A Tale of Two Spaceflights

POLITICS & POLICY
The Inspiration4 crew (from left) Chris Sembroski, Sian Proctor, Jared Isaacman, and Hayley Arceneaux in the SpaceX Crew Dragon capsule, September 15, 2021. (INSPIRATION 4/Handout via Reuters)
It’s SpaceX vs. Boeing, and so far, the private sector is outpacing the government-backed aerospace behemoth.

It is the best of times for SpaceX, it is the worst of times for Boeing. It is the age of free-market wisdom, it is the age of government-backed aerospace-industrial-complex foolishness. It is the spring of hope for a system that sent billionaire high-school dropout Jared Isaacman into orbit, it is the winter of despair for a more traditional aerospace program that remains mired on the ground.

SpaceX, the rocket company of billionaire Elon Musk, sent ordinary people (a physician assistant, a community-college professor, and a data engineer) as well as the billionaire founder of a payments-processor company into orbit for three days in a mission called Inspiration4. Their landing, splashing down off the coast of Florida, marked the first time Americans have succeeded at such a feat since Apollo 9 orbited the moon. And when the capsule touched the ocean, the private-sector astronauts heard mission control say, “Thanks for flying SpaceX.”

These ordinary astronauts rocketed into orbit to an altitude of 366 miles, above both the International Space Station and the Hubble Space Telescope. And they rode there atop a SpaceX Falcon 9 rocket.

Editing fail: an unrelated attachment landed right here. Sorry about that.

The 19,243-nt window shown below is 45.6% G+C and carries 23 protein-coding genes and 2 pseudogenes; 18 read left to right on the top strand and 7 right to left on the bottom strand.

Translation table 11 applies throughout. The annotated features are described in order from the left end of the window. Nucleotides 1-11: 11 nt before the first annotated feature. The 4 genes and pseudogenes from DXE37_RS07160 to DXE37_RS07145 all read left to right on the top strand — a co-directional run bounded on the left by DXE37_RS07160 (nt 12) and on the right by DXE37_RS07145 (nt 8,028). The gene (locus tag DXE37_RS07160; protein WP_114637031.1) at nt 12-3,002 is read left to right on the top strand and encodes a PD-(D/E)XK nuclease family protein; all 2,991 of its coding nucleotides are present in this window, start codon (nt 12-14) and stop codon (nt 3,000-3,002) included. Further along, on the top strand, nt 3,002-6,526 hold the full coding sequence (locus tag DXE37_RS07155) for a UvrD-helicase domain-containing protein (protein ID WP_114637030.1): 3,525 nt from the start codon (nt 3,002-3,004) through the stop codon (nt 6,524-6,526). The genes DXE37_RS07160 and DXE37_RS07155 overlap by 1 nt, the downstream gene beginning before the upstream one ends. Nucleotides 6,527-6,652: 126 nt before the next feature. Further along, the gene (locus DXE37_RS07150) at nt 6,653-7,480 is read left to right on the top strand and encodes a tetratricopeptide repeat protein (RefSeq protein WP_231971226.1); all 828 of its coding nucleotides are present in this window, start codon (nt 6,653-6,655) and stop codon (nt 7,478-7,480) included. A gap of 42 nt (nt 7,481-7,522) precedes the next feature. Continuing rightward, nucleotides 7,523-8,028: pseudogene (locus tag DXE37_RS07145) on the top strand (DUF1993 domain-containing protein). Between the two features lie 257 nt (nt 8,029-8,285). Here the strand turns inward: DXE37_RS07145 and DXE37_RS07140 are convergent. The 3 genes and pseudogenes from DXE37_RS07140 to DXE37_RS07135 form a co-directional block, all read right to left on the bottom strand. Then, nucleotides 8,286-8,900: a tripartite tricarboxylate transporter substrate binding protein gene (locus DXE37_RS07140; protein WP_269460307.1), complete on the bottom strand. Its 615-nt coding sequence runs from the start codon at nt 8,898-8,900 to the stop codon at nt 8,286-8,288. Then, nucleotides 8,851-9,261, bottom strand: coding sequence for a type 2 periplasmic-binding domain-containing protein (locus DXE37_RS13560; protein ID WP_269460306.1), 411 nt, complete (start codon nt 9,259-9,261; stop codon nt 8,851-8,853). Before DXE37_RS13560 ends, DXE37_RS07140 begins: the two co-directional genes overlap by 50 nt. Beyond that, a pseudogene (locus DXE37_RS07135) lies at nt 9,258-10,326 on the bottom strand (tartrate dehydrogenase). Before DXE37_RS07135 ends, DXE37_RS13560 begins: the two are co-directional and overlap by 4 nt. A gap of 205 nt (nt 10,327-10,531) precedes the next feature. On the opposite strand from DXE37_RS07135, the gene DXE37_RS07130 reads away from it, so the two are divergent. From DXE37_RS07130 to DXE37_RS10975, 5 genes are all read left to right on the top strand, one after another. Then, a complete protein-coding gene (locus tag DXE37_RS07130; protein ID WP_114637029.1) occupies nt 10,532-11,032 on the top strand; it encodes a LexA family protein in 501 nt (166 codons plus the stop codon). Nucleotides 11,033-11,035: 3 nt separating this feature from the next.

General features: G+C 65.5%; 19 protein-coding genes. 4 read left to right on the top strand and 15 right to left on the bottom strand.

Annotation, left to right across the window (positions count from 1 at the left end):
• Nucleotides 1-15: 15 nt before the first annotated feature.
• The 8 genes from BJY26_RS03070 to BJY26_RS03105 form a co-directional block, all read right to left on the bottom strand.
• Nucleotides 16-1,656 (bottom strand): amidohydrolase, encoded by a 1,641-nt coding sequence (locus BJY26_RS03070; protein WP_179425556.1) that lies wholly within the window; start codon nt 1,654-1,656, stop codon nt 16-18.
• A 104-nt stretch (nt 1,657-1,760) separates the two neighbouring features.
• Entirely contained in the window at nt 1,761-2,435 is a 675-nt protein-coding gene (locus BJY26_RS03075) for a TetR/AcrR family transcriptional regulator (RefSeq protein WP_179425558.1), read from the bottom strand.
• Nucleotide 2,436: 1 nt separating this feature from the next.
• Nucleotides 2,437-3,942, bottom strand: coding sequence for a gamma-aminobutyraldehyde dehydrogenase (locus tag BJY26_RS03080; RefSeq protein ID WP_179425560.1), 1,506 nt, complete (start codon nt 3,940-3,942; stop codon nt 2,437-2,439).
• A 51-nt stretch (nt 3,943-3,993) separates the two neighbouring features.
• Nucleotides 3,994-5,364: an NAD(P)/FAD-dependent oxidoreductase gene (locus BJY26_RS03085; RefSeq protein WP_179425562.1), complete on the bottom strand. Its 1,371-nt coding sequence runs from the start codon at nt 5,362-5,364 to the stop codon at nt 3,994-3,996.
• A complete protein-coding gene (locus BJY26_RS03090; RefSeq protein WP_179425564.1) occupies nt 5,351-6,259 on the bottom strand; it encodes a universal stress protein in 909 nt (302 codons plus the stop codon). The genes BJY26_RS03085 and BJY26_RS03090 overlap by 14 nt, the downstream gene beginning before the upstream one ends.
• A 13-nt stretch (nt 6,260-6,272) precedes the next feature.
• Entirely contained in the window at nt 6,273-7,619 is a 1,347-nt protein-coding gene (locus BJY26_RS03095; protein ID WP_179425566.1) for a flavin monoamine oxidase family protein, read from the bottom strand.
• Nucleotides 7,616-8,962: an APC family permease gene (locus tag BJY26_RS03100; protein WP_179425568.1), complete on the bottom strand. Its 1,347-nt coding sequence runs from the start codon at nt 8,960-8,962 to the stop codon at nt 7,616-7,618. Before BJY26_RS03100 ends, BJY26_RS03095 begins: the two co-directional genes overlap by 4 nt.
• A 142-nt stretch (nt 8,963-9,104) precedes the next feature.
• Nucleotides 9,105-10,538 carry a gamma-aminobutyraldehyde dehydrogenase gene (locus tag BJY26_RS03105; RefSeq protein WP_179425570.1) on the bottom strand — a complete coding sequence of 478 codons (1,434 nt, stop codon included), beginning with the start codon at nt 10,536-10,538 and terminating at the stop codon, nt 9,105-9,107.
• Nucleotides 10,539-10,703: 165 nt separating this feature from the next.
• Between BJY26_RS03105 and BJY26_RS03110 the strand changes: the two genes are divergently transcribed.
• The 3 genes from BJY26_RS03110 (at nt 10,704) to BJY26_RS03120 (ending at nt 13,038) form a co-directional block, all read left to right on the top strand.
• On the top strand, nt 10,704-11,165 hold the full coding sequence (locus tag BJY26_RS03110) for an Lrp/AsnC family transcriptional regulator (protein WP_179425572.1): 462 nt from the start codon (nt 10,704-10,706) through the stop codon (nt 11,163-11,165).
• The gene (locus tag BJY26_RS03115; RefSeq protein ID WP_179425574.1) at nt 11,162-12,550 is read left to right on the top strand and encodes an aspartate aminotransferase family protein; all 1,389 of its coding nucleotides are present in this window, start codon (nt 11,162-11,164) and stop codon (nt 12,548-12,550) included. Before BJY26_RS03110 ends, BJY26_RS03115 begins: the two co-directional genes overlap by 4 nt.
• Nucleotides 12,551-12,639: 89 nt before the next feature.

The trip doesn’t just show that pretty much anyone can be an astronaut. It also reveals a fundamental difference in philosophy between the more free-market success story of SpaceX over the more traditional, and de facto government-run, aerospace firms such as Boeing.

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The contrast came into sharp relief when, shortly after SpaceX’s triumphant mission, NASA officials announced that the stodgy Boeing CST-100 Starliner vehicle, which the U.S. space agency heavily backed, has been delayed for another year because of a problem with its valves.

NASA engineers still don’t know why parts of the spacecraft’s propulsion system are stuck shut, and they’ve had to delay an uncrewed test flight of the vehicle as a result. Meanwhile, actor Tom Cruise is plotting with SpaceX to shoot a movie on the International Space Station. He recently spoke on a call with the Inspiration4 astronauts.

In the race to put the first privately launched human into orbit, SpaceX beat Boeing and its Starliner, while spending $1 billion less, in 2020. This is a feat unmatched by all but three countries, and SpaceX reduced the cost of sending a human to orbit by about 95 percent compared with the government-run space shuttle. The government backed the wrong horse in this race. It was one small step for a man, one giant leap for capitalism.

These days, NASA isn’t capable of flying astronauts into orbit by itself anymore. It had to pay Russia up to $90 million in 2020 for a seat on their rockets. But rather than pay the Russians, NASA now plans to simply pay private U.S. companies for future rides into orbit, launching SpaceX and Boeing into fierce competition.